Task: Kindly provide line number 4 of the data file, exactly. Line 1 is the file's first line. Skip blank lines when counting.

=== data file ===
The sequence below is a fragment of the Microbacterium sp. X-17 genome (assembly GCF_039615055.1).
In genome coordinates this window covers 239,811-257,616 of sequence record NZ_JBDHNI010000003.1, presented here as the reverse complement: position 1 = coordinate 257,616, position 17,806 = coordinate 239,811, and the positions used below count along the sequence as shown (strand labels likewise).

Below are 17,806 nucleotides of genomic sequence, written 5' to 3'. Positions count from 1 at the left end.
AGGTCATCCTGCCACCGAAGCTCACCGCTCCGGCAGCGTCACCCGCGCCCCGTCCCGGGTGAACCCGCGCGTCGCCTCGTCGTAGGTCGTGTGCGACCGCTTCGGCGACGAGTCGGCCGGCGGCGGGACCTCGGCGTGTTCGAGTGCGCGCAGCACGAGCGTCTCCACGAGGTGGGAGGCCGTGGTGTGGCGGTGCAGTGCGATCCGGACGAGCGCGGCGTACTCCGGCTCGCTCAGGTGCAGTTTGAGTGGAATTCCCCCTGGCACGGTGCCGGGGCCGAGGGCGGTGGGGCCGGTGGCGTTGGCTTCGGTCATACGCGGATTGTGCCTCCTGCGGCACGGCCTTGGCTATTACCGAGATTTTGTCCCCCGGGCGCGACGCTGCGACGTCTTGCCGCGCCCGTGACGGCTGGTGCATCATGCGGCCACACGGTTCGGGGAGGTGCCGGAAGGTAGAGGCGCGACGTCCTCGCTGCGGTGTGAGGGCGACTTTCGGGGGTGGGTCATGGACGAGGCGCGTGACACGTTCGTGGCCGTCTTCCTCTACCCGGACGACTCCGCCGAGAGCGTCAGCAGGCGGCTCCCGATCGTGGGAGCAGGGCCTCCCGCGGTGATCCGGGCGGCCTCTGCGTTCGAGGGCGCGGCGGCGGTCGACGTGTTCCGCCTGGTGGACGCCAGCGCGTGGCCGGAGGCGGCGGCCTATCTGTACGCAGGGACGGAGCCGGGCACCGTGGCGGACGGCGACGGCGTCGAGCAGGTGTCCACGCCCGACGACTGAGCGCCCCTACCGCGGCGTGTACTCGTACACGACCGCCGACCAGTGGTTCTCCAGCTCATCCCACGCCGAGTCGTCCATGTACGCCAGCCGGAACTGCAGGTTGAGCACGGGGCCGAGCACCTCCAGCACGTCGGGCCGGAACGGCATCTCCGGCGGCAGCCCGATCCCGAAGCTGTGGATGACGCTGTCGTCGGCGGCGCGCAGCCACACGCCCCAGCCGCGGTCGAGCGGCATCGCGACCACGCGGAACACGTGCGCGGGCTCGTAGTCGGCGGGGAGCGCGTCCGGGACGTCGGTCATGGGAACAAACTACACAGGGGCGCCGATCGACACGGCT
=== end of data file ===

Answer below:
AGGTCATCCTGCCACCGAAGCTCACCGCTCCGGCAGCGTCACCCGCGCCCCGTCCCGGGTGAACCCGCGCGTCGCCTCGTCGTAGGTCGTGTGCGACCGCTTCGGCGACGAGTCGGCCGGCGGCGGGACCTCGGCGTGTTCGAGTGCGCGCAGCACGAGCGTCTCCACGAGGTGGGAGGCCGTGGTGTGGCGGTGCAGTGCGATCCGGACGAGCGCGGCGTACTCCGGCTCGCTCAGGTGCAGTTTGAGTGGAATTCCCCCTGGCACGGTGCCGGGGCCGAGGGCGGTGGGGCCGGTGGCGTTGGCTTCGGTCATACGCGGATTGTGCCTCCTGCGGCACGGCCTTGGCTATTACCGAGATTTTGTCCCCCGGGCGCGACGCTGCGACGTCTTGCCGCGCCCGTGACGGCTGGTGCATCATGCGGCCACACGGTTCGGGGAGGTGCCGGAAGGTAGAGGCGCGACGTCCTCGCTGCGGTGTGAGGGCGACTTTCGGGGGTGGGTCATGGACGAGGCGCGTGACACGTTCGTGGCCGTCTTCCTCTACCCGGACGACTCCGCCGAGAGCGTCAGCAGGCGGCTCCCGATCGTGGGAGCAGGGCCTCCCGCGGTGATCCGGGCGGCCTCTGCGTTCGAGGGCGCGGCGGCGGTCGACGTGTTCCGCCTGGTGGACGCCAGCGCGTGGCCGGAGGCGGCGGCCTATCTGTACGCAGGGACGGAGCCGGGCACCGTGGCGGACGGCGACGGCGTCGAGCAGGTGTCCACGCCCGACGACTGAGCGCCCCTACCGCGGCGTGTACTCGTACACGACCGCCGACCAGTGGTTCTCCAGCTCATCCCACGCCGAGTCGTCCATGTACGCCAGCCGGAACTGCAGGTTGAGCACGGGGCCGAGCACCTCCAGCACGTCGGGCCGGAACGGCATCTCCGGCGGCAGCCCGATCCCGAAGCTGTGGATGACGCTGTCGTCGGCGGCGCGCAGCCACACGCCCCAGCCGCGGTCGAGCGGCATCGCGACCACGCGGAACACGTGCGCGGGCTCGTAGTCGGCGGGGAGCGCGTCCGGGACGTCGGTCATGGGAACAAACTACACAGGGGCGCCGATCGACACGGCT